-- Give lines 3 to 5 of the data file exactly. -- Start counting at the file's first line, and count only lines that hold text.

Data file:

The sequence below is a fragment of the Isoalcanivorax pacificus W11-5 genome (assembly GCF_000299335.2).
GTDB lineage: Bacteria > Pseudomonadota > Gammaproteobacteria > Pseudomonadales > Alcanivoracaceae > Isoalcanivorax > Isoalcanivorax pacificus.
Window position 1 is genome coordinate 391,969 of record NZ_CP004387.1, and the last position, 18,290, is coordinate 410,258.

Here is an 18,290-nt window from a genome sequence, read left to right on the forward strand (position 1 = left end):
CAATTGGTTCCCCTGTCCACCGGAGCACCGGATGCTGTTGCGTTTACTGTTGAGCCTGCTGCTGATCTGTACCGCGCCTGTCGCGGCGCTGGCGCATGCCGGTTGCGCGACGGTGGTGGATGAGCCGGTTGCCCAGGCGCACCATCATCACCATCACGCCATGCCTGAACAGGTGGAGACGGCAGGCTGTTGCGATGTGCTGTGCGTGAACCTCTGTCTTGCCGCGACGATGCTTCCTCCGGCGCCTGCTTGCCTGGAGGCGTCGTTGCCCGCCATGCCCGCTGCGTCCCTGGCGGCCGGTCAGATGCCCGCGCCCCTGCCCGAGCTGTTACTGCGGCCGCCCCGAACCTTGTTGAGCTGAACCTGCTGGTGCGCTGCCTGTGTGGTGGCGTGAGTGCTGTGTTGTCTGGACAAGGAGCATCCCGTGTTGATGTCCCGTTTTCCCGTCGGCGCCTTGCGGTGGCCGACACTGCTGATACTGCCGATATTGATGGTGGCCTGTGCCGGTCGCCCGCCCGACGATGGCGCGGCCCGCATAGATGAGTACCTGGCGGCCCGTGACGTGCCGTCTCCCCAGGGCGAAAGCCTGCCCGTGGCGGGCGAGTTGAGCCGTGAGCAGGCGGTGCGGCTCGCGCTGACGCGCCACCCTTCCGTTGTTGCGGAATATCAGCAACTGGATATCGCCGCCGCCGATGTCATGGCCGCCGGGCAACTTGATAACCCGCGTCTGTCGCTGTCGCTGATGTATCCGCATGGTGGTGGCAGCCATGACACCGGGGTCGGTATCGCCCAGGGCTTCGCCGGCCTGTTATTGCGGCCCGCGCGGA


Window position 1 is genome coordinate 391,969 of record NZ_CP004387.1, and the last position, 18,290, is coordinate 410,258.

Here is an 18,290-nt window from a genome sequence, read left to right on the forward strand (position 1 = left end):
CAATTGGTTCCCCTGTCCACCGGAGCACCGGATGCTGTTGCGTTTACTGTTGAGCCTGCTGCTGATCTGTACCGCGCCTGTCGCGGCGCTGGCGCATGCCGGTTGCGCGACGGTGGTGGATGAGCCGGTTGCCCAGGCGCACCATCATCACCATCACGCCATGCCTGAACAGGTGGAGACGGCAGGCTGTTGCGATGTGCTGTGCGTGAACCTCTGTCTTGCCGCGACGATGCTTCCTCCGGCGCCTGCTTGCCTGGAGGCGTCGTTGCCCGCCATGCCCGCTGCGTCCCTGGCGGCCGGTCAGATGCCCGCGCCCCTGCCCGAGCTGTTACTGCGGCCGCCCCGAACCTTGTTGAGCTGAACCTGCTGGTGCGCTGCCTGTGTGGTGGCGTGAGTGCTGTGTTGTCTGGACAAGGAGCATCCCGTGTTGATGTCCCGTTTTCCCGTCGGCGCCTTGCGGTGGCCGACACTGCTGATACTGCCGATATTGATGGTGGCCTGTGCCGGTCGCCCGCCCGACGATGGCGCGGCCCGCATAGATGAGTACCTGGCGGCCCGTGACGTGCCGTCTCCCCAGGGCGAAAGCCTGCCCGTGGCGGGCGAGTTGAGCCGTGAGCAGGCGGTGCGGCTCGCGCTGACGCGCCACCCTTCCGTTGTTGCGGAATATCAGCAACTGGATATCGCCGCCGCCGATGTCATGGCCGCCGGGCAACTTGATAACCCGCGTCTGTCGCTGTCGCTGATGTATCCGCATGGTGGTGGCAGCCATGACACCGGGGTCGGTATCGCCCAGGGCTTCGCCGGCCTGTTATTGCGGCCCGCGCGGA